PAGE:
Growing up in a union household on the north side of La Crosse, I know the importance of America's labor movement. The work and sacrifices of union members benefit all Americans with higher wages, better healthcare coverage, and safer working conditions.
After 10 long years, Americans earning the federal minimum wage received their first pay raise on July 24, 2007. Previously, these workers earned only $10,712 a year, which was $5,888 less than the poverty level for a family of three. By gradually raising the minimum wage to $7.25 an hour, it will be easier for 13 million Americans to pay for groceries, utility bills, and health care.
Comprehensive Health Care Reform
The Patient Protection and Affordable Care Act, signed into law in March 2010, puts working families - not insurance companies - in control of their health care and provides affordable health care choices for everyone. Workers can keep their doctor and plan if they like it and won't have to give up their coverage in the unfortunate occurrence of job loss.
Path to the Middle Class
American workers are the most productive in the world and work longer hours than any other industrialized nation. Despite this hard work, American workers have faced stagnant wages in the face of rising health care, education, and energy costs.
To help more Americans reach the middle class, I am a strong supporter of the Employee Free Choice Act, H.R. 1409. This bill would make it easier for workers to join a union and bargain for better wages, benefits, and working conditions. On average, union workers make 30 percent more than non-union workers and are much more likely to have health care benefits.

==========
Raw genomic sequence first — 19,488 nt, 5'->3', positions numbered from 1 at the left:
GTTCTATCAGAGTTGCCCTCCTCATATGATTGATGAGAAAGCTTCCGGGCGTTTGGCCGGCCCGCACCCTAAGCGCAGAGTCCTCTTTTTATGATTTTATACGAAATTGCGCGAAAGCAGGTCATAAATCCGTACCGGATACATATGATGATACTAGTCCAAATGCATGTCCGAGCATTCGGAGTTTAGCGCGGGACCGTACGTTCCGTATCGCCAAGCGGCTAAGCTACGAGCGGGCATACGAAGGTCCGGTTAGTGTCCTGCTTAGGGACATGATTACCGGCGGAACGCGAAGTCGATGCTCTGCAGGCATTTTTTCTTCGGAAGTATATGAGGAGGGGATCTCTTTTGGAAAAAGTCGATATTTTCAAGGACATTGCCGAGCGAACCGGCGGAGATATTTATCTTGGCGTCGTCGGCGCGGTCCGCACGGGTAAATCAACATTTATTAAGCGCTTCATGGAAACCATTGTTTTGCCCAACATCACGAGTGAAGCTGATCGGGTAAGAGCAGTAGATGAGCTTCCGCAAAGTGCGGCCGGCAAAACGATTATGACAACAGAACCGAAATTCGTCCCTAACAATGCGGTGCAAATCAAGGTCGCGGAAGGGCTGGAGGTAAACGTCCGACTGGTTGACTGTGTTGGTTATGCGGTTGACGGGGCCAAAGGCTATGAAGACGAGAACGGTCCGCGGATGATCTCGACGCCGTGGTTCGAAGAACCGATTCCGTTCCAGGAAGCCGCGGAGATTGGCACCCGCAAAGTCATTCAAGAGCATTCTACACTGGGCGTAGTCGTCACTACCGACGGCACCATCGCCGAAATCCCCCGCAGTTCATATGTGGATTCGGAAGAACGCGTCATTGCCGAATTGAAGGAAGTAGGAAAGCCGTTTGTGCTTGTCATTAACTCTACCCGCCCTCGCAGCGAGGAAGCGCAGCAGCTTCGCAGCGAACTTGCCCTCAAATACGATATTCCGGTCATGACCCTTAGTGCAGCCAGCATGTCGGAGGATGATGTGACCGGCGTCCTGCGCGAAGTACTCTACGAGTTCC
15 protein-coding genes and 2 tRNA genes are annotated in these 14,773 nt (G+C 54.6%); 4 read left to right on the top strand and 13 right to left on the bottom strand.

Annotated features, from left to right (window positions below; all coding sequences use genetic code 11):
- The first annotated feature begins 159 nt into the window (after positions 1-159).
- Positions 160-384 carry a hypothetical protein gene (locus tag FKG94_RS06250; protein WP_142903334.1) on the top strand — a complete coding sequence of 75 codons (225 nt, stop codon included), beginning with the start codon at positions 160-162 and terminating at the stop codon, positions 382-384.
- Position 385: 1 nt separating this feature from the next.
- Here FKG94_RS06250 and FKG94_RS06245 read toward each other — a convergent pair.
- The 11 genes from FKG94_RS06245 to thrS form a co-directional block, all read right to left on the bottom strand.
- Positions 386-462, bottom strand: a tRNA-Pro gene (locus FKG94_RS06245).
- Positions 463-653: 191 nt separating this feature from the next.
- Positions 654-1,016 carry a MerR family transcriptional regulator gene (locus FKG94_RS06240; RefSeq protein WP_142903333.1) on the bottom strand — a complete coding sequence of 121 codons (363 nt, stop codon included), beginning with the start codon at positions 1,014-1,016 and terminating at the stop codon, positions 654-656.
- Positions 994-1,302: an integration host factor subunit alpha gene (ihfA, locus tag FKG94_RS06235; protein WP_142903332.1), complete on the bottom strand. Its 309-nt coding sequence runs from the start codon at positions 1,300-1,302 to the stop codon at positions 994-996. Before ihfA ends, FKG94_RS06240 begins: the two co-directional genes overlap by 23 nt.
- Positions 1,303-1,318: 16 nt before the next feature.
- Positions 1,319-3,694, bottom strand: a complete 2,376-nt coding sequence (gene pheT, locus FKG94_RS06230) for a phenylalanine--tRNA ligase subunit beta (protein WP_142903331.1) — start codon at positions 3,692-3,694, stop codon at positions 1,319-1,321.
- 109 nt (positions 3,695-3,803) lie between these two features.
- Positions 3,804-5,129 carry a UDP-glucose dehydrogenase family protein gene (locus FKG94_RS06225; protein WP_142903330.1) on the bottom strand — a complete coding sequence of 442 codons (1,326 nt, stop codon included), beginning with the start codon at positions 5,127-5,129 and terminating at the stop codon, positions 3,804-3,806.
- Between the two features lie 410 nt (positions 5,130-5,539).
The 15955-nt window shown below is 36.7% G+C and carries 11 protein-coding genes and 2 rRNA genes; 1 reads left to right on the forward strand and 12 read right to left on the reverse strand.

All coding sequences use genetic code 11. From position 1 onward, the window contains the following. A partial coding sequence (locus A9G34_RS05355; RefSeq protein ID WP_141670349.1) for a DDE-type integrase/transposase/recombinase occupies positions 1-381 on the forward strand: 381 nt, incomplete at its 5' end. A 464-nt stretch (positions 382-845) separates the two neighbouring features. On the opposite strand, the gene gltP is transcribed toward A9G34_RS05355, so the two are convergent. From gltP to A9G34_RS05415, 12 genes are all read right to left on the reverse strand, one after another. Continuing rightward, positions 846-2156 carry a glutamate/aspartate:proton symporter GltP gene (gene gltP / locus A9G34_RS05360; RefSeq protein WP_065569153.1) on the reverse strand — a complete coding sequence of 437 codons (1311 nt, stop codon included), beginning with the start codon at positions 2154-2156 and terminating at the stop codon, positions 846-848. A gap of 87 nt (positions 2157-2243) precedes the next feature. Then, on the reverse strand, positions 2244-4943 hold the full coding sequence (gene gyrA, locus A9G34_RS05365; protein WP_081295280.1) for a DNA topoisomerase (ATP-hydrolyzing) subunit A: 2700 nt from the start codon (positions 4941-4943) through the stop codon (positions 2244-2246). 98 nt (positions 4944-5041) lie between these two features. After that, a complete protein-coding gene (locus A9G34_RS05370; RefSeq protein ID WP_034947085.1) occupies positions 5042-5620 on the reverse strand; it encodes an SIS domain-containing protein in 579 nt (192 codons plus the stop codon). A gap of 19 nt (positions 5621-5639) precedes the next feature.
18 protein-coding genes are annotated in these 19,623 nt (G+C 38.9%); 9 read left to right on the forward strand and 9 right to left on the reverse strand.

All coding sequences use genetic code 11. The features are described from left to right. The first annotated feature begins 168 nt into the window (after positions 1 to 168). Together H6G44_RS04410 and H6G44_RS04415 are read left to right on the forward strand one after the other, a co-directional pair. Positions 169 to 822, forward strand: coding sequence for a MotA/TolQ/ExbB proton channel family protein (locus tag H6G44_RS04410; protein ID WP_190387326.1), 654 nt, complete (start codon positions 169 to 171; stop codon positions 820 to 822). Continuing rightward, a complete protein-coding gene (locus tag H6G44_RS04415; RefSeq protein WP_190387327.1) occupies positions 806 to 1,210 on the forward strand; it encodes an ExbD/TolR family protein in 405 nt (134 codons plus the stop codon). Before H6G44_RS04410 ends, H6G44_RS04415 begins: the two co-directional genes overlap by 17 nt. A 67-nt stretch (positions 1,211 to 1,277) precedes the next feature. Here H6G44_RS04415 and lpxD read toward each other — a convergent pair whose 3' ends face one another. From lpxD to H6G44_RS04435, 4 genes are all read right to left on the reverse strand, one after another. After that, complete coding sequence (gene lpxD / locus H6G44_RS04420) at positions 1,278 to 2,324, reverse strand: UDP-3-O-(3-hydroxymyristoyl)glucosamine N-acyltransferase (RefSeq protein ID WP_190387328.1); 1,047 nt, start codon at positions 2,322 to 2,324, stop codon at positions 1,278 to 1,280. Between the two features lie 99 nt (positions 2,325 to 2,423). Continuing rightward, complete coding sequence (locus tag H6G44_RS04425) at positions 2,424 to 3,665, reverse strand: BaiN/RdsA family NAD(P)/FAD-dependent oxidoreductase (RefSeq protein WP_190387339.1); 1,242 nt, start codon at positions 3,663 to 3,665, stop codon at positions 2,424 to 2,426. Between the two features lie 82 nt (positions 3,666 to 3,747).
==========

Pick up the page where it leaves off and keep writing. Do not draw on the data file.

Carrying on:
Although the wage gap between men and women has narrowed since the passage of the Equal Pay Act in 1963, according to the US Census Bureau in 2008, women still make only 77 -80 cents for every dollar earned by a man. This wage disparity will cost women anywhere from $400,000 to $2 million in lost wages over a lifetime.
That is why I have consistently supported legislation that attempts to close this wage gap, including the Lilly Ledbetter Fair Pay Act, H.R. 11. The Lilly Ledbetter Fair Pay Act, signed into law by President Obama in January 2009, puts gender-based discrimination sanctions on equal footing with other forms of wage discrimination- such as race, disability, or age -- by allowing women to sue employers for compensatory and punitive damages. It also reverses a 2007 Supreme Court decision that put time restraints on when individuals can sue for discrimination.
In addition, the Paycheck Fairness Act, H.R. 12, passed by the House in January 2009 and currently being considered in the Senate, will close loopholes that have allowed employers to continue paying female employees less than men and will require that employers prove that pay disparities are not gender based.